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The small, maternally inherited mitochondrial DNA (mtDNA) has turned out to be a Pandora's box of pathogenic mutations: 13 years into the era of "molecular mitochondrial medicine," more than 100 pathogenic point mutations and innumerable rearrangements have been associated with a striking variety of multisystemic as well as tissue-specific human diseases.(More)
Mutations in PTEN-induced putative kinase 1 (PINK1) are a cause of autosomal recessive familial Parkinson's disease (PD). Efforts in deducing the PINK1 signaling pathway have been hindered by controversy around its subcellular and submitochondrial localization and the authenticity of its reported substrates. We show here that this mitochondrial protein(More)
Adult-onset neurodegenerative disorders are disabling and often fatal diseases of the nervous system whose underlying mechanisms of cell death remain unknown. Defects in mitochondrial respiration had previously been proposed to contribute to the occurrence of many, if not all, of the most common neurodegenerative disorders. However, the discovery of genes(More)
Mitochondrial diseases (encephalomyopathies) have traditionally been ascribed to defects of the respiratory chain, which has helped researchers explain their genetic and clinical complexity. However, other mitochondrial functions are greatly important for the nervous system, including protein importation, organellar dynamics, and programmed cell death.(More)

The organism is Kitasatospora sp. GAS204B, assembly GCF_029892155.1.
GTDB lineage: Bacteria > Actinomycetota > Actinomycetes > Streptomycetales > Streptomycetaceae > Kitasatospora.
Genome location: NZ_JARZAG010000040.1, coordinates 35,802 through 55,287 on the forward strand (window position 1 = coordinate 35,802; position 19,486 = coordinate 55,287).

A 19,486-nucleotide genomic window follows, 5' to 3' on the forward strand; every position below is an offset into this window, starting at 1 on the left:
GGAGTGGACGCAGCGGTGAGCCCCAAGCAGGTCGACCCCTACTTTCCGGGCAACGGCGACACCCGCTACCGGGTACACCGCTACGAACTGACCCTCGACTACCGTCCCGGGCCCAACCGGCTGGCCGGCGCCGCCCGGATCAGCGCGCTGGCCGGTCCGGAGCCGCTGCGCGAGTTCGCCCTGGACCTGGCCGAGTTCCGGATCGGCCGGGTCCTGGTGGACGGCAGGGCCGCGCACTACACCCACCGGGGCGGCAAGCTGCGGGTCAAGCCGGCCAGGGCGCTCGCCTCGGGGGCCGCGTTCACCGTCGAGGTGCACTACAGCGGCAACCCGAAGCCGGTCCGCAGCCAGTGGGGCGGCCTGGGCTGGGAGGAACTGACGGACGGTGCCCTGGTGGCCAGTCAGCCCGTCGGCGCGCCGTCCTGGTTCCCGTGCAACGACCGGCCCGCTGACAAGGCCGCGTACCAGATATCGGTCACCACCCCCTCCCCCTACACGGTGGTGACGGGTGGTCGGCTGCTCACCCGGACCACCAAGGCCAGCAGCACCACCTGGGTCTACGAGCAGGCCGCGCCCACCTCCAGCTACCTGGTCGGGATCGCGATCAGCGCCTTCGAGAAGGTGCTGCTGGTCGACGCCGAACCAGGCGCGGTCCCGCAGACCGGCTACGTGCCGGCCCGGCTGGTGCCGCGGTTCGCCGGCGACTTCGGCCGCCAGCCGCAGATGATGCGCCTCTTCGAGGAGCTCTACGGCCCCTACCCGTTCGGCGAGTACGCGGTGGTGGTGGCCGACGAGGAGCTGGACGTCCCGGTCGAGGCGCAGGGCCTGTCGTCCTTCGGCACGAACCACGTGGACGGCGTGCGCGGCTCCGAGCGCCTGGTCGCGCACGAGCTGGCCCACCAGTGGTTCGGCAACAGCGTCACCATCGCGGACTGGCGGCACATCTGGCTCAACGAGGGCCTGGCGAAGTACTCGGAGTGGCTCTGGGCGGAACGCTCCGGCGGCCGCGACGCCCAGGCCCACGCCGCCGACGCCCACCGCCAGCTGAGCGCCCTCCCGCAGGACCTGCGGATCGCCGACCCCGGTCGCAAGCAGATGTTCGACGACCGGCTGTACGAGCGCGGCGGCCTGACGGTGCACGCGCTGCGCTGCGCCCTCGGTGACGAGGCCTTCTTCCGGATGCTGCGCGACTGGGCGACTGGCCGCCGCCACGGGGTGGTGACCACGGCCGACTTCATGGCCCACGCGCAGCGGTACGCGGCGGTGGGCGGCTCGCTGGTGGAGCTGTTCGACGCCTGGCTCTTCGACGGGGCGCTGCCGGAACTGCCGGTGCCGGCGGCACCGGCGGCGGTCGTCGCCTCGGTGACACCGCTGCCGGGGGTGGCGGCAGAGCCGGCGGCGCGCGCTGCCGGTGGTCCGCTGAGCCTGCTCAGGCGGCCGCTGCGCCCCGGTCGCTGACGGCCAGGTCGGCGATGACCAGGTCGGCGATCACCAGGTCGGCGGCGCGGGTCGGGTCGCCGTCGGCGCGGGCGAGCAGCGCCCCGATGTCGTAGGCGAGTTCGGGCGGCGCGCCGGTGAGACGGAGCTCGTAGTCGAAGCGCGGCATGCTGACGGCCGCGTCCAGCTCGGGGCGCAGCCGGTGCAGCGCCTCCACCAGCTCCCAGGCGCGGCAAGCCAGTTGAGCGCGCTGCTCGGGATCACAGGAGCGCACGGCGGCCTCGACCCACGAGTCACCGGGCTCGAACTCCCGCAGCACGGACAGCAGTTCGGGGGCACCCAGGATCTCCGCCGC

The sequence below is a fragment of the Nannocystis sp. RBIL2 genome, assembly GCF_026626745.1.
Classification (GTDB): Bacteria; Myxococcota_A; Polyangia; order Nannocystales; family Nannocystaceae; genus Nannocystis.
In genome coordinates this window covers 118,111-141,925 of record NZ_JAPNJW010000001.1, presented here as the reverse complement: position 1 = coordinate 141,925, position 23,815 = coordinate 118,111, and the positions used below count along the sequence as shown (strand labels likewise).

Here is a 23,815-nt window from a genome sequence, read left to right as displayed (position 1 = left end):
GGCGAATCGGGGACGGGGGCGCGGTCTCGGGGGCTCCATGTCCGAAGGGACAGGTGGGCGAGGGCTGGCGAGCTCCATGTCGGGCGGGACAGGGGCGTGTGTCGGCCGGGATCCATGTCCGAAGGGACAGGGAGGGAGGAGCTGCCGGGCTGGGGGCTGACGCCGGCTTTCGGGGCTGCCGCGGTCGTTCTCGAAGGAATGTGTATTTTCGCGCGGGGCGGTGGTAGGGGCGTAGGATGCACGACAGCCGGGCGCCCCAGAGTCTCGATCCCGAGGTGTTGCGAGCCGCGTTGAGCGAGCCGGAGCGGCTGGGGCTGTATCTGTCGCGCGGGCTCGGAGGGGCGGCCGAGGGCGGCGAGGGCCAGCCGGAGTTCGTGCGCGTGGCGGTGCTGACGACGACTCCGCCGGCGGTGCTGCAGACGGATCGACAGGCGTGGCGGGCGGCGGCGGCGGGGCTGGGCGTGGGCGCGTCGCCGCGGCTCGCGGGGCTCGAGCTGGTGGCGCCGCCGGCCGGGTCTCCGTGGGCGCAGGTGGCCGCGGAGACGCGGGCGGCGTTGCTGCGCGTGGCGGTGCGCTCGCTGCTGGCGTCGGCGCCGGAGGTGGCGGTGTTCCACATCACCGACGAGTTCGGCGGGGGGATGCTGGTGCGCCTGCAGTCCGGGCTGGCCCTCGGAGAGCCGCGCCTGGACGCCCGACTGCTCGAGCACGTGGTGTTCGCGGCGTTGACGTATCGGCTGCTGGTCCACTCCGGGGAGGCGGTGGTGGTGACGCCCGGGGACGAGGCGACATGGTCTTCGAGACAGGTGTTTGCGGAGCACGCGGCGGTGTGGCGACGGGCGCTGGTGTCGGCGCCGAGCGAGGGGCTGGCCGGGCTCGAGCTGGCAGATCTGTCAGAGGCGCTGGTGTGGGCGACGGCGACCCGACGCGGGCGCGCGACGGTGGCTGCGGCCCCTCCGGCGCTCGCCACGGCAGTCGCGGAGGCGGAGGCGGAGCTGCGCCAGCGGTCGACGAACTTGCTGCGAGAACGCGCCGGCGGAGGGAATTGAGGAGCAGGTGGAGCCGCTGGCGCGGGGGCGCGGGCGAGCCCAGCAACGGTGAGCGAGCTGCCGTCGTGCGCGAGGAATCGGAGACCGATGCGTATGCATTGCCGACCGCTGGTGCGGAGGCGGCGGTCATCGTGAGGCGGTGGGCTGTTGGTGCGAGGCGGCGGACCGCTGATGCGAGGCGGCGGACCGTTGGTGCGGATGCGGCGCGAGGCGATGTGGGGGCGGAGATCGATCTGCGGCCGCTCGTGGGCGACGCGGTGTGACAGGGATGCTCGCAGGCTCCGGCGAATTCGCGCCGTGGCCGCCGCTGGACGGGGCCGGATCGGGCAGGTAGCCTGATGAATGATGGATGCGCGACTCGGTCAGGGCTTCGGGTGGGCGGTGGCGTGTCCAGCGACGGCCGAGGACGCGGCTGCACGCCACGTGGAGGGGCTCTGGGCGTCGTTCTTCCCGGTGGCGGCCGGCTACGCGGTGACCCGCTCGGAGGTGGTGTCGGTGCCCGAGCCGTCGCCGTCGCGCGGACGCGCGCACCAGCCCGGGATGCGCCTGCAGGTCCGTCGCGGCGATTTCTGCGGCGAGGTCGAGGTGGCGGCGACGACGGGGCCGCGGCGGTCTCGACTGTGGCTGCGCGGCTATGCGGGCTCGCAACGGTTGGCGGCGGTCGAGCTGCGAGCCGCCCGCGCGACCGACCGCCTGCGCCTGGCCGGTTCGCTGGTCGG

Mutations in the human mitochondrial genome are known to cause an array of diverse disorders, most of which are maternally inherited, and all of which are associated with defects in oxidative energy metabolism. It is now emerging that somatic mutations in mitochondrial DNA (mtDNA) are also linked to other complex traits, including neurodegenerative(More)
Alzheimer disease (AD) is associated with aberrant processing of the amyloid precursor protein (APP) by γ-secretase, via an unknown mechanism. We recently showed that presenilin-1 and -2, the catalytic components of γ-secretase, and γ-secretase activity itself, are highly enriched in a subcompartment of the endoplasmic reticulum (ER) that is physically and(More)
In recent years, genetic defects of the mitochondrial genome (mtDNA) were shown to be associated with a heterogeneous group of disorders, known as mitochondrial diseases, but the cellular events deriving from the molecular lesions and the mechanistic basis of the specificity of the syndromes are still incompletely understood. Mitochondrial calcium (Ca2+)(More)
Mammalian cytochrome c oxidase (COX) catalyses the transfer of reducing equivalents from cytochrome c to molecular oxygen and pumps protons across the inner mitochondrial membrane. Mitochondrial DNA (mtDNA) encodes three COX subunits (I-III) and nuclear DNA (nDNA) encodes ten. In addition, ancillary proteins are required for the correct assembly and(More)
Kearns-Sayre syndrome (KSS) and progressive external ophthalmoplegia (PEO) are related neuromuscular disorders characterized by ocular myopathy and ophthalmoplegia. Almost all patients with KSS and about half with PEO harbor large deletions in their mitochondrial genomes. The deletions differ in both size and location, except for one, 5 kilobases long, that(More)